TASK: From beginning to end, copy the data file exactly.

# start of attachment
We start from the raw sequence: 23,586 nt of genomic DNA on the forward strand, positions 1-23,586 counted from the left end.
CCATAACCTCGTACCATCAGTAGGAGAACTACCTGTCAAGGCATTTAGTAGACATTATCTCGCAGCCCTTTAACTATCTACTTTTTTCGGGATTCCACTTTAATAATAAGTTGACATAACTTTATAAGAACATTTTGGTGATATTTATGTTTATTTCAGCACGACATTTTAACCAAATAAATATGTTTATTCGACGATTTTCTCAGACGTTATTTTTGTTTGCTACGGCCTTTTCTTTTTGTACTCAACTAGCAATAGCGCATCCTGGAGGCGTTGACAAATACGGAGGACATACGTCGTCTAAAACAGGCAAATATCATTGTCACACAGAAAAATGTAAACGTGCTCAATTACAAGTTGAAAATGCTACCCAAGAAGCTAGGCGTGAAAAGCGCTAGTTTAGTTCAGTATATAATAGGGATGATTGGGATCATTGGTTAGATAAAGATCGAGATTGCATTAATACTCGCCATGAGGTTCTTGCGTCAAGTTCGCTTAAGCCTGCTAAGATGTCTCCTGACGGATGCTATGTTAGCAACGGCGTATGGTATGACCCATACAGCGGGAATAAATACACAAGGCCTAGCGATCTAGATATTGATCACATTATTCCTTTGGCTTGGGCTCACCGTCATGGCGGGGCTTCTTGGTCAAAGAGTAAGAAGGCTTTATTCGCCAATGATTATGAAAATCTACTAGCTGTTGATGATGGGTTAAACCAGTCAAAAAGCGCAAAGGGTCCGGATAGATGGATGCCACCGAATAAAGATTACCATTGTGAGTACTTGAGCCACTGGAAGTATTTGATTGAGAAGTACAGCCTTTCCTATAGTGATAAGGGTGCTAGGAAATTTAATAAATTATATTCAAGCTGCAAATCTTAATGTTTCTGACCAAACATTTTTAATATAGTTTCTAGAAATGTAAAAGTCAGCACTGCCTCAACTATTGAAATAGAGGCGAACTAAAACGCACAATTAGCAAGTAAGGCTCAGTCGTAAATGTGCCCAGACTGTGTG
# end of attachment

We start from the raw sequence: 23,586 nt of genomic DNA on the forward strand, positions 1-23,586 counted from the left end.
CCATAACCTCGTACCATCAGTAGGAGAACTACCTGTCAAGGCATTTAGTAGACATTATCTCGCAGCCCTTTAACTATCTACTTTTTTCGGGATTCCACTTTAATAATAAGTTGACATAACTTTATAAGAACATTTTGGTGATATTTATGTTTATTTCAGCACGACATTTTAACCAAATAAATATGTTTATTCGACGATTTTCTCAGACGTTATTTTTGTTTGCTACGGCCTTTTCTTTTTGTACTCAACTAGCAATAGCGCATCCTGGAGGCGTTGACAAATACGGAGGACATACGTCGTCTAAAACAGGCAAATATCATTGTCACACAGAAAAATGTAAACGTGCTCAATTACAAGTTGAAAATGCTACCCAAGAAGCTAGGCGTGAAAAGCGCTAGTTTAGTTCAGTATATAATAGGGATGATTGGGATCATTGGTTAGATAAAGATCGAGATTGCATTAATACTCGCCATGAGGTTCTTGCGTCAAGTTCGCTTAAGCCTGCTAAGATGTCTCCTGACGGATGCTATGTTAGCAACGGCGTATGGTATGACCCATACAGCGGGAATAAATACACAAGGCCTAGCGATCTAGATATTGATCACATTATTCCTTTGGCTTGGGCTCACCGTCATGGCGGGGCTTCTTGGTCAAAGAGTAAGAAGGCTTTATTCGCCAATGATTATGAAAATCTACTAGCTGTTGATGATGGGTTAAACCAGTCAAAAAGCGCAAAGGGTCCGGATAGATGGATGCCACCGAATAAAGATTACCATTGTGAGTACTTGAGCCACTGGAAGTATTTGATTGAGAAGTACAGCCTTTCCTATAGTGATAAGGGTGCTAGGAAATTTAATAAATTATATTCAAGCTGCAAATCTTAATGTTTCTGACCAAACATTTTTAATATAGTTTCTAGAAATGTAAAAGTCAGCACTGCCTCAACTATTGAAATAGAGGCGAACTAAAACGCACAATTAGCAAGTAAGGCTCAGTCGTAAATGTGCCCAGACTGTGTG